Under the weather: students must exercise caution in preventing the spread of disease on campus

Brandon Nelson and Brandon Nelson

With classes starting again after winter break, we are rapidly approaching allergy season and its contemporary counterpart – the flu.

It is imperative that students avoid over-exerting themselves and putting fellow students at risk by not coming to school when under the weather.

Students get sick every flu season and still come to school to avoid getting behind in class, potentially exposing fellow students.

Every person’s immune system is different, and if a student catches a contagious sickness like the flu, they have a chance of spreading it to their families as well.

While some can shake off colds and flus, family members such as grandparents or younger children may not be able to overcome the flu or cold and have it develop into something worse.

Flus and colds are not the only things students need to worry about – on January 21, Ron Chapman, director of the California Department of Public Health, announced that there were 59 confirmed cases of Measles in California, 42 of which could be traced to Disneyland.

Every day students go out into the world and expose themselves to germs, and it is up to them not to exercise caution and not spread it to their fellow students, family or professors.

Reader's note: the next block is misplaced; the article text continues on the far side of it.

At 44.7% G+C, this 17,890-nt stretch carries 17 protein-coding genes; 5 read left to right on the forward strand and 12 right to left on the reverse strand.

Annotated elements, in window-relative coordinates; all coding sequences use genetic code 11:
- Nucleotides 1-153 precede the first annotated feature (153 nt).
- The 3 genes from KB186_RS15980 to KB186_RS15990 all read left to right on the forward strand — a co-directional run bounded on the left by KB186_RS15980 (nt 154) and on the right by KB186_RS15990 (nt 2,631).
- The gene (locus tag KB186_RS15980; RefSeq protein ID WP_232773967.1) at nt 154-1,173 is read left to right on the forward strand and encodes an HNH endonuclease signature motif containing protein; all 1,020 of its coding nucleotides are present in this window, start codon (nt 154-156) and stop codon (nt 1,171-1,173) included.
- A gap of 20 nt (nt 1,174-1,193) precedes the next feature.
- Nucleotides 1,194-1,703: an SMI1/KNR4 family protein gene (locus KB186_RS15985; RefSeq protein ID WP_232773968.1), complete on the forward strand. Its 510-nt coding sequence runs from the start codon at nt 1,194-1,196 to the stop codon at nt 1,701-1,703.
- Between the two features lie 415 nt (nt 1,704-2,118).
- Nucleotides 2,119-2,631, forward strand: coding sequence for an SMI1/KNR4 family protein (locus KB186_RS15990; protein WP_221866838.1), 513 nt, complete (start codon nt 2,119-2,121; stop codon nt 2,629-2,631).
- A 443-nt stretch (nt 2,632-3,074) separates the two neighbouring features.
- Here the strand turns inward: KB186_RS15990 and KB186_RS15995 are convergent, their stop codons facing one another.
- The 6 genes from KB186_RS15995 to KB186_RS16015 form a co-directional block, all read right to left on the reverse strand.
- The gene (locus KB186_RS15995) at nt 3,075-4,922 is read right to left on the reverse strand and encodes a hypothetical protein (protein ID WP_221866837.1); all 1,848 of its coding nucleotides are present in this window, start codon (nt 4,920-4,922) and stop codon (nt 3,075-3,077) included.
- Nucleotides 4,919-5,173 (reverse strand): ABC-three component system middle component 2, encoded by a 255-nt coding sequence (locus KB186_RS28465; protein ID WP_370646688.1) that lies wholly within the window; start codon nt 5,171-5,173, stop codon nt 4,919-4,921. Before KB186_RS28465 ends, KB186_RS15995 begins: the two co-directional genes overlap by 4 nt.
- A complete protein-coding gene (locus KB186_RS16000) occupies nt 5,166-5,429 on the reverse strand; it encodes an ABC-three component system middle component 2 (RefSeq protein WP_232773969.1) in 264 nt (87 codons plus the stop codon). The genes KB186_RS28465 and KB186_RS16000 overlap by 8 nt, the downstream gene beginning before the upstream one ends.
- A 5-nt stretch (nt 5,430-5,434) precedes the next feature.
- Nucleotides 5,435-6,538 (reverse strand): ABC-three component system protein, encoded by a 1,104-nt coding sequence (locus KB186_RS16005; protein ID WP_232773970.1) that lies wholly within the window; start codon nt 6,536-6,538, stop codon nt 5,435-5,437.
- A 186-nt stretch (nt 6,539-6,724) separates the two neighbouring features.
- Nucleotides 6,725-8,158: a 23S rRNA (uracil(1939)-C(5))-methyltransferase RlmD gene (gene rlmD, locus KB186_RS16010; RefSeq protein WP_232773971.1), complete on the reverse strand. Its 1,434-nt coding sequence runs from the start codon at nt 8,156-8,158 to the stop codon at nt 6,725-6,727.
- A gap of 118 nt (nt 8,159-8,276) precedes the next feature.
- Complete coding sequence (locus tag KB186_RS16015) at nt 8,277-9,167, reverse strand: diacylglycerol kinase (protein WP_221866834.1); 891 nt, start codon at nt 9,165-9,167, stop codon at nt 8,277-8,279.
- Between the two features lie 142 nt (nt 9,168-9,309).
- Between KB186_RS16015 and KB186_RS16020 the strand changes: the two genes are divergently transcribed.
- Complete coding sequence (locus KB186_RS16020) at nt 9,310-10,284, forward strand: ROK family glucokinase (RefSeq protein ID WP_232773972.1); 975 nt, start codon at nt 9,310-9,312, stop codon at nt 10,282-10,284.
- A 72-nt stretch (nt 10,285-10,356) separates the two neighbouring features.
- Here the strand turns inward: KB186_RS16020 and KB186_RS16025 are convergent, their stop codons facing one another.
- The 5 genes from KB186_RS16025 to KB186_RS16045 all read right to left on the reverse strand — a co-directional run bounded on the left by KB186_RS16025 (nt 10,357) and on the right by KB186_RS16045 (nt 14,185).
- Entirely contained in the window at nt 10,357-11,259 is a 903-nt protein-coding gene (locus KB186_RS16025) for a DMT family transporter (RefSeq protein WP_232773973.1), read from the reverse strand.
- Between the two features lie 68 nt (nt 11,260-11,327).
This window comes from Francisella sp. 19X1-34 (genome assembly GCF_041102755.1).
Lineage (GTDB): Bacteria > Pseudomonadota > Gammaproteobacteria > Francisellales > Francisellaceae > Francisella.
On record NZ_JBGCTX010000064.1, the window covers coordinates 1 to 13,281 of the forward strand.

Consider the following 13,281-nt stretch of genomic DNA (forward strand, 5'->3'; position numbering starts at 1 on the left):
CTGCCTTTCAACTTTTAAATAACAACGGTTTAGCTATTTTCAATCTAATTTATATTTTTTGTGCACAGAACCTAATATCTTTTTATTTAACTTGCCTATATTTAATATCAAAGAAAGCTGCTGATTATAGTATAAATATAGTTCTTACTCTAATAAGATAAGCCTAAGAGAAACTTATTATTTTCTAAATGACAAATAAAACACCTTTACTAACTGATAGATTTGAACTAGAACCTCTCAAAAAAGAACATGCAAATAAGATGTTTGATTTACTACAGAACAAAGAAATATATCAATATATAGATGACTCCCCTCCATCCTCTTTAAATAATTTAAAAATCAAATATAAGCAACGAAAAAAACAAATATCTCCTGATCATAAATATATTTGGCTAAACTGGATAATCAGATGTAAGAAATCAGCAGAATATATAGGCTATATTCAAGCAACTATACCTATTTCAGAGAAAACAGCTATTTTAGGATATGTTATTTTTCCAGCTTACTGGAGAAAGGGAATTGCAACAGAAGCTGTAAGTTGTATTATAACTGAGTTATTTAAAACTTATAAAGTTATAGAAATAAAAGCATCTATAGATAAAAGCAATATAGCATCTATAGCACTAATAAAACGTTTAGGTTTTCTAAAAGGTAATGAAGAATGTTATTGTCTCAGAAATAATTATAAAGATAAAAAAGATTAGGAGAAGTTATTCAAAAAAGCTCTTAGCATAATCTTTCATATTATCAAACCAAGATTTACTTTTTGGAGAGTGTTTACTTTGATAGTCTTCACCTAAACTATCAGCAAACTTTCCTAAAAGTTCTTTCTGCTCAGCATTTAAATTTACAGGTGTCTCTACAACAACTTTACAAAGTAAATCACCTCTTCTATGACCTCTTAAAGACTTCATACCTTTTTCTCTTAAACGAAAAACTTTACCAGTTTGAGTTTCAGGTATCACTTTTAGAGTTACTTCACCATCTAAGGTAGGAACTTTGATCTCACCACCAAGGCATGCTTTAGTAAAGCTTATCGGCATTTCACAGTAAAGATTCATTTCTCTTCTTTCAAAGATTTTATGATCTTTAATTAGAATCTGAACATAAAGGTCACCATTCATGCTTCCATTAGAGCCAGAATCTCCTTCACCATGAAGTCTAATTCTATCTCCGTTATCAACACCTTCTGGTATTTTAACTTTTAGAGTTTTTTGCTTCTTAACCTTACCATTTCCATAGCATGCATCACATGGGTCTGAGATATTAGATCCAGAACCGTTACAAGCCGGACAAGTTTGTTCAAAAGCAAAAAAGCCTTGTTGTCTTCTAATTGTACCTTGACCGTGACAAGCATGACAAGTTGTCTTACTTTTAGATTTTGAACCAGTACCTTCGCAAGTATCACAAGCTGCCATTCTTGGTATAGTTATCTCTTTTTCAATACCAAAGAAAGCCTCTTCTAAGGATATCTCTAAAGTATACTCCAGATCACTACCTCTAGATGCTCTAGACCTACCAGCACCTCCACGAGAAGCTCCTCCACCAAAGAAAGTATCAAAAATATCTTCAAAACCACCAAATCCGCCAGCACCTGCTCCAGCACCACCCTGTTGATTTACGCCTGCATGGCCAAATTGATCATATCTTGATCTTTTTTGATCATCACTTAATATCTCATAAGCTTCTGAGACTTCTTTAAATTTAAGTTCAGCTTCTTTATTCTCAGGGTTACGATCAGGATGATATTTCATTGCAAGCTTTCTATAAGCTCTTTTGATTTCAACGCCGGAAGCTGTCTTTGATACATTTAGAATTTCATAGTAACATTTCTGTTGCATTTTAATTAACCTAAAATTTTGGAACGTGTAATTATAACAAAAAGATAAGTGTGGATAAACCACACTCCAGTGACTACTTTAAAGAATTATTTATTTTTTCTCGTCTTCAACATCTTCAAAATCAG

The health center on campus advises students to wash their hands or use hand sanitizer frequently, get recommended vaccines for their age and risk groups, avoid people who show symptoms of being sick, and cover coughs with sleeves or a tissue.

If students are carrying a fever that is over 100.5 degrees, it is recommended they stay home entirely.

I have experienced the scourge of sickness recently, as I was exposed to a cold at the end of the fall semester and later spread it to my father and my fiance.

My dad appeared to be overcoming it, but it didn’t go away and eventually turned into a full-blown case of pneumonia.

Thankfully, my fiance was able to get over it and not pass along the cold to her grandmother who has a very weak immune system.

Stashing a spare hand sanitizer bottle for quick, readily accessible use in a backpack goes a long in helping to stop the spread of germs.

Doctor’s masks are also effective to prevent coughs and sneezes from spreading sickness, even if it they are considered tacky.

Avoiding physical contact with individuals who are sick altogether is also effective in avoiding the spread of germs.

In the end, the best way for students to avoid infecting others is to simply stay home and work on recovering from their sickness while it passes the stage of being contagious to others.

As many professors on campus do not excuse students from missing more than three classes before dropping them, exercising adherence and using those essential “get out of jail free” absences for situations like being sick can make all the difference.